Last updated: 2015-01-28

(DRAFT: Instructions being reviewed. Works, but not reliably. Can make the Pi hang.)

This project will result in a Raspberry Pi running SqueezePlay, playing back via HDMI with a basic on-screen display. It's a little more work than installing Squeezelite on PiCoreAudio, which we described in another project. But the end result will be a squeeze player device that can be used either headless or with a screen display, whichever is more convenient at the time. Sometimes it's useful to have the name of the track on the screen, and to be able to control the playback right there on the device. Other times headless might be more convenient, when you're languishing on the couch with your tablet, too lethargic to reach for a mouse. SqueezePlay lets you do it either way, while Squeezelite is strictly headless.

SqueezePlay will stream music from your Squeeze Server (LMS) or via Internet apps installed on your Server.

The project requires:

  • A Rev. B Raspberry Pi, with 512 MB RAM
  • An HDSD card, with Raspbian installed. The SD card should be at least 4GB, Class 6+ preferred but it will work with a slower card. Just more slowly. You can load Rasbpian from the NOOBS kit, or simply download it from the Raspberry Pi download site ( and flash it to the SD. Note: these instructions were written for the 2014-01-07 version of Raspbian. Other versions may be slightly different.
  • An ethernet connection, wired preferred, but a WiFi dongle will be fine if the signal is good.
  • A 5V regulated power supply delivering 2A or better. A good power supply does make a difference.
  • An HDMI cable to connect your Pi to the TV or Surround Sound Processor.

You know, of course that Raspbian is based on Debian Wheezy. But don't be tempted to download a random copy of Wheezy for ARM. Wheezy uses the ARMv7 instruction set while Pi needs the ARMv6 set. So even though your Pi is hard-float capable, it doesn't handle ARMv7 which is what standard Wheezy uses. Raspbian is ideal, which why it's the preferred OS for PI.

This project needs some command line work, but we'll make it as easy as possible by just giving you the straight road through - no complicated choices or byways. Even though we've made this as simple as we can, you might still think this seems helluva complicated compared with installing SqueezePlay on Windows or Mac. You'd be right. What is missing here is a fully developed installation package for Squeezeplay on Pi that simply pulls the app from a repository, sets up all the libraries and permissions and done. That's what happens in Windows and Mac, but not yet in any version of Linux I've tried to use. So if you start from scratch, there's some trial and error involved. However you're not starting from scratch: you're using the easysqueezebox approach which (honestly) will save you hours of messing around.

Here are the steps:

  1. Plug in your SD card, connect your HDMI cable to the Pi and to the TV (either directly or via your SSP). Connect a keyboard and a mouse, preferably via a powered USB hub. Boot it up.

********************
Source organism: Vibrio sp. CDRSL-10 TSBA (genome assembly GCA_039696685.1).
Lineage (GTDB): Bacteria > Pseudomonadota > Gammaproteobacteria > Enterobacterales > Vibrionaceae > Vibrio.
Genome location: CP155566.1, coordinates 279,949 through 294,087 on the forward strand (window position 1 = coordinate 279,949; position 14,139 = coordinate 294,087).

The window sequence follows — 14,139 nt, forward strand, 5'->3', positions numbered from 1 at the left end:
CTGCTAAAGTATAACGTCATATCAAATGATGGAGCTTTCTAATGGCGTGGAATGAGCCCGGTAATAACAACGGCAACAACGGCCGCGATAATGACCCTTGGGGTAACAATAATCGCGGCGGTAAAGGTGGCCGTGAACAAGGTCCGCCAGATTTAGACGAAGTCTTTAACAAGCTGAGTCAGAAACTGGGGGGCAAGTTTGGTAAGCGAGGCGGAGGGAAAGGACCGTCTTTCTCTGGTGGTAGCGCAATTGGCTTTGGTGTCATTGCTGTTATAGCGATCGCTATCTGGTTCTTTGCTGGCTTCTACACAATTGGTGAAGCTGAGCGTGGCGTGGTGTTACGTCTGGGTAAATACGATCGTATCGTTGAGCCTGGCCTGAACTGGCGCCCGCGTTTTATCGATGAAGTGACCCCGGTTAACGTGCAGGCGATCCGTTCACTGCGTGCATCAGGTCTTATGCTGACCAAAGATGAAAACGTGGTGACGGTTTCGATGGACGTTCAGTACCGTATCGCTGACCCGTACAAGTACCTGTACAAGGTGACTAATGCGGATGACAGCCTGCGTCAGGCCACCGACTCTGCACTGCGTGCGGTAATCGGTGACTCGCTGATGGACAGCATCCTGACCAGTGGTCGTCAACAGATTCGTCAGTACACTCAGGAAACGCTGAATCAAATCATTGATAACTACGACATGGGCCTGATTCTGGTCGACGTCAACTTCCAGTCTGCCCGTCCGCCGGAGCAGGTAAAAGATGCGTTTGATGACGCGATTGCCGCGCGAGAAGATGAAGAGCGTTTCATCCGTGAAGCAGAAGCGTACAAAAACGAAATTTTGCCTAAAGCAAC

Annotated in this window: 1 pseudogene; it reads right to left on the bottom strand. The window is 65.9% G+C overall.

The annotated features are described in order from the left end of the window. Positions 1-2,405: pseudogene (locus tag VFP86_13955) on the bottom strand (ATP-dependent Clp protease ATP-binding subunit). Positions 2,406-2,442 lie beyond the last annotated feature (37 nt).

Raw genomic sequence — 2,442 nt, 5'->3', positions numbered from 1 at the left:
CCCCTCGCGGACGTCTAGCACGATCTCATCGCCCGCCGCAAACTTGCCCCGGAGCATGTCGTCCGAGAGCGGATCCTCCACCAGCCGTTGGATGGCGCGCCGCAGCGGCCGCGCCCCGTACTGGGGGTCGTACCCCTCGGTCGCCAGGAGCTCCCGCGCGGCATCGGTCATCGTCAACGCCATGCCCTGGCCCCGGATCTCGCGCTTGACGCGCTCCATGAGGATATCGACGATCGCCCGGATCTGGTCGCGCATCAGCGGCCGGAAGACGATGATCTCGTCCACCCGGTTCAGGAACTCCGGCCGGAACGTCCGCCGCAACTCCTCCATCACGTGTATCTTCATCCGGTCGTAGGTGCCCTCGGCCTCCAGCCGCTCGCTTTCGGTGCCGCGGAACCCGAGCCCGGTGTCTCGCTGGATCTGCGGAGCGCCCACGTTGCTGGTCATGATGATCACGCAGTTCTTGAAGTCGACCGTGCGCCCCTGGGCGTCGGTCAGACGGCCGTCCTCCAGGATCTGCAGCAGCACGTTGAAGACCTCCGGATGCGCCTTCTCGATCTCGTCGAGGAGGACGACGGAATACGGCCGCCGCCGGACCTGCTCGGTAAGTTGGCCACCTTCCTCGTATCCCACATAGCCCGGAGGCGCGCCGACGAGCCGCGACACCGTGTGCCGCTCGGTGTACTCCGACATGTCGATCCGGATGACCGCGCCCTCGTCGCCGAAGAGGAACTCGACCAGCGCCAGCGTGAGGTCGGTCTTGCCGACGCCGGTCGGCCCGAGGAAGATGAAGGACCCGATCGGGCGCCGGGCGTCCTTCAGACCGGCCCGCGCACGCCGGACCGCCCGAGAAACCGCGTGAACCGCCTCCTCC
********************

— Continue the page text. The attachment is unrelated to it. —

2. The opening splash screen gives you an opportunity to maximize the memory available on the SD card (option 1). Choose it. Then reboot.
  3. After reboot, fix some other options:
    • Choose the option to boot into the desktop as default user pi. (Option 3)
    • In advanced options (8), choose option A2 to change the hostname. This is useful if you have more than one Pi on your network. Change is to something like Pi_Squeezeplayer_01.
    • In advanced options, choose A6 to select HDMI Output. 
  4. Choose Finish on the options page and reboot. You should see the Raspbian desktop.
  5. If you want to use WiFI instead of wired, now is the time to set it up. 
  6. Raspbian has a GUI so you can find your way around, but for most of this we will use the command line. Launch the LXterminal application - the icon is on the Raspbian desktop.
  7. Although your Raspbian OS is new, there will likely be updates available. Not all these updates will be essential, but updating everything will do no harm and will ensure we catch any libraries that are missing or stale. In LXterminal type the following commands, or access this page on the Pi using Midori and copy and paste them. (NB Use Ctrl-C to copy in Midori, but use Edit/Paste to paste in Terminal. This OS is definitely a work-in-progress.) Wait between each command for everything to finish. This could take some time!
    • sudo apt-get update
    • sudo apt-get install libasound2-dev libflac-dev libmad0-dev libvorbis-dev libvo-aacenc-dev libfaad-dev libmpg123-dev lua5.2-dev libtolua-dev
    • sudo apt-get dist-upgrade
  8. Now launch the Midori browser and follow this link to get the deb file, which is a standard debian package: 
  9. The above link is to the most recent version at time of publishing, but if there's a newer one feel free to use that one instead! Download the deb pack to a place you can find it again, for example a /tmp folder that you've created. If you just click 'Save', then Midori will place the file in the folder /home/pi/
  10. If after you've downloaded it you can't find it (that happens) then search for it using this command: find / -name 'squeezeplay'
  11. When you've located the file, copy the exact path and file name, and run dpkg to install it. This is the command for the version we tested: 
  12. sudo dpkg -i /home/pi/squeezeplay_7.8.0~337_armhf.deb
  13. Now just some little commands to set access permissions and executability:
    • sudo chmod u+s /opt/squeezeplay/bin/jive_alsa  
    • sudo chmod u+x /opt/squeezeplay/bin/jive   
    • sudo chmod u+x /opt/squeezeplay/bin/ 
    • sudo ldconfig /opt/squeezeplay/lib
  14. Installation is complete. Now run it: 
    • sudo /opt/squeezeplay/bin/jive

Once you're happy with it, you may want to arrange it so that the app starts automatically when the system is booted. (Instructions TBD.)

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